Reporting Scandals are Nothing New

Last week, the news of a major Hewlett-Packard write-down of $8.8 billion due to problems with its acquisition of Autonomy, is of course, nothing new.  According to the Wall Street Journal, H-P’s problems are cited as follows, “that Autonomy made “outright misrepresentations” to inflate its financial results…U.S. authorities are trying to establish whether much of the company’s business may also have been a facade.”  While the size of this scandal gives pause, anyone who has ever been involved in financial reporting and controls should not even be asking how such a thing could possibly happen, but how to safeguard against such fraud.

I once worked for a company that, prior to Enron’s demise, was one of Arthur Andersen’s largest clients, and one out of the handful of Andersen’s blatant accounting scandals.  Here is a minor first hand account, and it illustrates how well known the scandals were among the rank and file.  I was part of a financial staff and our business unit was being audited, so I was working with the auditors directly.  Over lunch one day, one of the auditors asks, “did you hear about Enron?”  With no emotion at all the other says, “yeah, it will probably bring the firm down.”  Now this was at least six months before anyone had ever heard of a company called Enron, unless you were a high flying investor, interested in energy trading, etc.  They continued eating like nothing revelatory had been said as I stared in amazement.  Then they both ask me, “do you know about all this?”  They proceeded to fill me in and it wasn’t long after that before the shredding started back at the home office.  Everything proceeded just as they said.

The point of my story is that mid level staff auditors of no particular importance knew exactly what was happening at “the firm,” as they called it, from the CEO to the mailroom.  And I never forgot it.  That was the extent to which the knowledge of what Andersen was doing seemingly permeated all ranks, unless these two were unusually informed.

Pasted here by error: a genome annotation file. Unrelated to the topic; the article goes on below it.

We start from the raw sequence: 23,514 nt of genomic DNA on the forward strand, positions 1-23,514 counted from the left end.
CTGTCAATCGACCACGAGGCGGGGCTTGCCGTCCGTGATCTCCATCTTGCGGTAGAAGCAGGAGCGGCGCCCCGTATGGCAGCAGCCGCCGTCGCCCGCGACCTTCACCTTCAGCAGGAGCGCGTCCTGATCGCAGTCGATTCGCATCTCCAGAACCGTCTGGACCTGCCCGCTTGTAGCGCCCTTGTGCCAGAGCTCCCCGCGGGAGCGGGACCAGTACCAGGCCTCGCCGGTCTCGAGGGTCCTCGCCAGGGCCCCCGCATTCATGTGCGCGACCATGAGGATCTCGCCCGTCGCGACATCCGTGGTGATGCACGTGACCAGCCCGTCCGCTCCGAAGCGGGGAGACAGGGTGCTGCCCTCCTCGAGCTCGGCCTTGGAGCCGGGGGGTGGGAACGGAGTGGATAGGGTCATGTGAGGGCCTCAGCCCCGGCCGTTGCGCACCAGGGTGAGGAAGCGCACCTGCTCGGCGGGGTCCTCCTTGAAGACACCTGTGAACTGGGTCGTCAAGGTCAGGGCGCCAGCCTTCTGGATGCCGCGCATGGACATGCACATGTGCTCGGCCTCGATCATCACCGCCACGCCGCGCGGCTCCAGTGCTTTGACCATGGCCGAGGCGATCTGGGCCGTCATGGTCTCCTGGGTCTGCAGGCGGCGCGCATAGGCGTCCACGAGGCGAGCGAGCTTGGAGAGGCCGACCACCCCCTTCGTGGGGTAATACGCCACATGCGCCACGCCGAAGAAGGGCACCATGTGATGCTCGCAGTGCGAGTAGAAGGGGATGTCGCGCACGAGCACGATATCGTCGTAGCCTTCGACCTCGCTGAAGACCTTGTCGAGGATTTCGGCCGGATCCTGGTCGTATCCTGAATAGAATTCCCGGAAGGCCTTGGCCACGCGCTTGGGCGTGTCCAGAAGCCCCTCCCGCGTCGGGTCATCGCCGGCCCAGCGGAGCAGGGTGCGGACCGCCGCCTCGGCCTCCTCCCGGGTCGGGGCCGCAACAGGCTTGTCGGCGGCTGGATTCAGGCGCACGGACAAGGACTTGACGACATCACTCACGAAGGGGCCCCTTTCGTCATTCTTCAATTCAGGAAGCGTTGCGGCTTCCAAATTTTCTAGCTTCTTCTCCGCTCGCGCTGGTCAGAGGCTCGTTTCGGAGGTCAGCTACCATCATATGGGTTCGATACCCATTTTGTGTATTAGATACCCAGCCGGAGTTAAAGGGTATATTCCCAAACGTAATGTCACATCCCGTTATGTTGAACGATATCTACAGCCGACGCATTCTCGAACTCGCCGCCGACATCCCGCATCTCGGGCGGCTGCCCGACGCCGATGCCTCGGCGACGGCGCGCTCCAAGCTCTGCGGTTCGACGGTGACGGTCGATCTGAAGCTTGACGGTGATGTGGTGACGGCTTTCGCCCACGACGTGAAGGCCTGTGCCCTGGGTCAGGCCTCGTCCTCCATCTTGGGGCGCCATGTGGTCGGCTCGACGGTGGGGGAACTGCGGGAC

The accounting scandal that involved our company was being dealt with shortly after I came on board, with continual “top side” entries correcting balance sheet items that were simply out of compliance.  The cumulative result of some of the corrections was a “$3.5 billion charge (against earnings) for the company…while Andersen agreed to pay $220 million to settle shareholder litigation” (Schroeder, 2000) [this was over a decade ago].  Why such dereliction?  Follow the money. “At the same Arthur Andersen was conducting audits that failed to halt the questionable accounting, the firm was pocketing big fees for consulting services it provided [the same company]” (Schroeder, 2000).  This of course was the kind of ethically breached, at minimum, and even criminal behavior that eventually led to Sarbanes-Oxley.

As all this relates personally, I only knew about most of these things because I regularly read the Wall Street Journal at the time (not nearly as common as today), and eventually put two and two together with various little things I saw at the company.  As most of us will not run or even be a part of a company or organization this size, so I suppose there are unique characteristics.  But the general principles are the same.  I think the influence can come when a person says no the first time a financial or accounting matter does not pass the “smell test.”  But in the case of Andersen, so many people ignored the problems until you had a complete mess from top to bottom instead of a respectable company.  The rest is history.  The other organization on the other hand, cleaned up their act and went on to maintain terrific standards.


Scheck, J., Sonne, P. & Worthen, B. (2012). Long Before H-P Deal, Autonomy’s Red Flags. The Wall Street Journal.

Schroeder, M. (2000). SEC Probes Andersen for Conflict of Interest. The Wall Street Journal.

Stewart, J. (2012). From H.P., a Blunder That Seems to Beat All. The New York Times.


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